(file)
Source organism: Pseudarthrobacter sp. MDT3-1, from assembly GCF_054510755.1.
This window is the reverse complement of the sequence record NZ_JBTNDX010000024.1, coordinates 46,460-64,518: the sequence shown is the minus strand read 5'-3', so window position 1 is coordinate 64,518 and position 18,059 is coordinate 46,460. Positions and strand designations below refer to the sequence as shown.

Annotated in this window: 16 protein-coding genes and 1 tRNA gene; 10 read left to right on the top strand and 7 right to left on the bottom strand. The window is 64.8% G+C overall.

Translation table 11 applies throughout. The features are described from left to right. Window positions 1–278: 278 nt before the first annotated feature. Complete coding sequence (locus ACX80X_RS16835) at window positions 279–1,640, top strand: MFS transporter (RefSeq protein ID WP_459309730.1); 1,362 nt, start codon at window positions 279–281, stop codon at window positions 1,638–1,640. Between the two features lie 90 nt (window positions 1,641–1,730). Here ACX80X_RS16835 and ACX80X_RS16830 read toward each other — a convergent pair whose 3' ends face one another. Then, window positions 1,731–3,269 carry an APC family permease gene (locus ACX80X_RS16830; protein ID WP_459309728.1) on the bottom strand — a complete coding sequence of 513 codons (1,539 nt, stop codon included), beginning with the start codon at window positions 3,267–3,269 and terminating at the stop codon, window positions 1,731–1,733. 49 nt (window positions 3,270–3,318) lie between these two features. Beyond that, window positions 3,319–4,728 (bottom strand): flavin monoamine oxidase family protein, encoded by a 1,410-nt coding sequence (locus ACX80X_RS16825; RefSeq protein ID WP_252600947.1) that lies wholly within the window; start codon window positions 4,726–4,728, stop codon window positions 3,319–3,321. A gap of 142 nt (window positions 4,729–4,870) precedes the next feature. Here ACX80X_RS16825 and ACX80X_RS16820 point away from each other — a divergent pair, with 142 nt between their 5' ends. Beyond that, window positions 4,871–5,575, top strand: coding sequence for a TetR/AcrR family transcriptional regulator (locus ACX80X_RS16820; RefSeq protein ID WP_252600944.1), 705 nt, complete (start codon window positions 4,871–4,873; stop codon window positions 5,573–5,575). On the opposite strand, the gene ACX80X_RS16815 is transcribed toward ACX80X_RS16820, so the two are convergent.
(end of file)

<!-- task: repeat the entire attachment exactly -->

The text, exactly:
Source organism: Pseudarthrobacter sp. MDT3-1, from assembly GCF_054510755.1.
This window is the reverse complement of the sequence record NZ_JBTNDX010000024.1, coordinates 46,460-64,518: the sequence shown is the minus strand read 5'-3', so window position 1 is coordinate 64,518 and position 18,059 is coordinate 46,460. Positions and strand designations below refer to the sequence as shown.

Annotated in this window: 16 protein-coding genes and 1 tRNA gene; 10 read left to right on the top strand and 7 right to left on the bottom strand. The window is 64.8% G+C overall.

Translation table 11 applies throughout. The features are described from left to right. Window positions 1–278: 278 nt before the first annotated feature. Complete coding sequence (locus ACX80X_RS16835) at window positions 279–1,640, top strand: MFS transporter (RefSeq protein ID WP_459309730.1); 1,362 nt, start codon at window positions 279–281, stop codon at window positions 1,638–1,640. Between the two features lie 90 nt (window positions 1,641–1,730). Here ACX80X_RS16835 and ACX80X_RS16830 read toward each other — a convergent pair whose 3' ends face one another. Then, window positions 1,731–3,269 carry an APC family permease gene (locus ACX80X_RS16830; protein ID WP_459309728.1) on the bottom strand — a complete coding sequence of 513 codons (1,539 nt, stop codon included), beginning with the start codon at window positions 3,267–3,269 and terminating at the stop codon, window positions 1,731–1,733. 49 nt (window positions 3,270–3,318) lie between these two features. Beyond that, window positions 3,319–4,728 (bottom strand): flavin monoamine oxidase family protein, encoded by a 1,410-nt coding sequence (locus ACX80X_RS16825; RefSeq protein ID WP_252600947.1) that lies wholly within the window; start codon window positions 4,726–4,728, stop codon window positions 3,319–3,321. A gap of 142 nt (window positions 4,729–4,870) precedes the next feature. Here ACX80X_RS16825 and ACX80X_RS16820 point away from each other — a divergent pair, with 142 nt between their 5' ends. Beyond that, window positions 4,871–5,575, top strand: coding sequence for a TetR/AcrR family transcriptional regulator (locus ACX80X_RS16820; RefSeq protein ID WP_252600944.1), 705 nt, complete (start codon window positions 4,871–4,873; stop codon window positions 5,573–5,575). On the opposite strand, the gene ACX80X_RS16815 is transcribed toward ACX80X_RS16820, so the two are convergent.